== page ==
Also worth mentioning at this time is the current state of drought in the Golden State. Most of you are acutely aware that the January-May 2013 period was the driest such period on record in most parts of California, and that season totals were significantly below average nearly everywhere. The extremely dry second half of the rainy season was offset somewhat by an extremely wet November-December in 2012, but since this dry year comes on the heels of another dry year last rainy season, we’re starting to experience some pretty significant impacts from the present multi-year dry spell. The most recent Drought Monitor classification places nearly the entire state under “severe drought” conditions, which is a significant increase in intensity and extent since the last evaluation. California is on the western periphery of a very extensive region of drought that extends from the lower Mississippi Valley in the southeast to the Northern Rockies in the northwest, including a large region of extreme to exceptional drought in the western Great Plains and Southern Rockies. While it’s too early to say how these drought conditions might change once the new rainy season begins late in Fall 2013, it’s pretty clearly going to take a lot of water to make up for some of the large deficits that have accumulated over the past few years.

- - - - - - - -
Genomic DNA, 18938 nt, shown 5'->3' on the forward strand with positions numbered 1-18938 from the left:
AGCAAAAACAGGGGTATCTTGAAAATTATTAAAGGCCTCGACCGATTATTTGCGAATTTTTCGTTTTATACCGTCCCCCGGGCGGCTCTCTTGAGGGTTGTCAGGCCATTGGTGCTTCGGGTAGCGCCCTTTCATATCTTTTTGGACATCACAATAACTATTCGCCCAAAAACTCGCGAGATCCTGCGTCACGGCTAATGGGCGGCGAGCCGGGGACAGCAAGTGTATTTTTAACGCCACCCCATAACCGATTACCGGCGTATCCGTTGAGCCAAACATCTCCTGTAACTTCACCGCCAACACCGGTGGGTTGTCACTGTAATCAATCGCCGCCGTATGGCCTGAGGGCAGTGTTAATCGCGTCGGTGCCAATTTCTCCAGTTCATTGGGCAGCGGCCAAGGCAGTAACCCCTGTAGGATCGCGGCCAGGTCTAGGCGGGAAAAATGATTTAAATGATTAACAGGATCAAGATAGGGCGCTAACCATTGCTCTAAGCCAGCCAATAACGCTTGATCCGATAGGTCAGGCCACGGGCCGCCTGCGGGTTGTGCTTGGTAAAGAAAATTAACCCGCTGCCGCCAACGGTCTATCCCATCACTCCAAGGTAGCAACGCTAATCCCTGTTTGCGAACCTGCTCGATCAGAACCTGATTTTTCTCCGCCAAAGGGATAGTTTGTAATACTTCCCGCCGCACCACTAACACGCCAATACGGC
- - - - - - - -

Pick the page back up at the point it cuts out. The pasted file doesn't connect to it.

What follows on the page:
© 2013 WEATHER WEST

One Pingback/Trackback

  • Shady Blues

    Las Vegas is getting hammered again…

    • http://weatherwest.com Daniel Swain

      Yes, indeed. Some very impressive cells over the Las Vegas Valley tonight…and all of that remnant moisture will get advected over CA tomorrow.

  • redlands

    redlands on July 20, 2013 at 11:16 pm said:

    Redlands, Ca around 12 noon- ish July 20, 2013 received 0.23 of rain — with a high rain-rate of 0.76 — hi dew point of 74 — which is considered oppressive according to the tv news man

    • http://weatherwest.com Daniel Swain

      A dewpoint of 74 is rather high even for the Gulf Coast in summertime, so that’s saying something! Hopefully the air temperature wasn’t much higher than that, though, so it probably wasn’t too uncomfortable. Just an indicator of the extremely moist airmass moving overhead…

      • redlands

        Daniel — Redlands, Ca hi for July 20th 2013 was reached at 451pm — we got up to 87 — rain started round noonish — didnt last that long — bout a hour —- clouds cleared out fast —- the high heat index was 92 at 449pm —- highest humidity was at 222pm at 92% — was muggy —– i was really suprised that we got any rain — with only a 20% chance —- on the radar it showed a small cell that popped up — Redlands Ca was lucky to get rain — I dont know if all parts of Redlands, Ca received any rain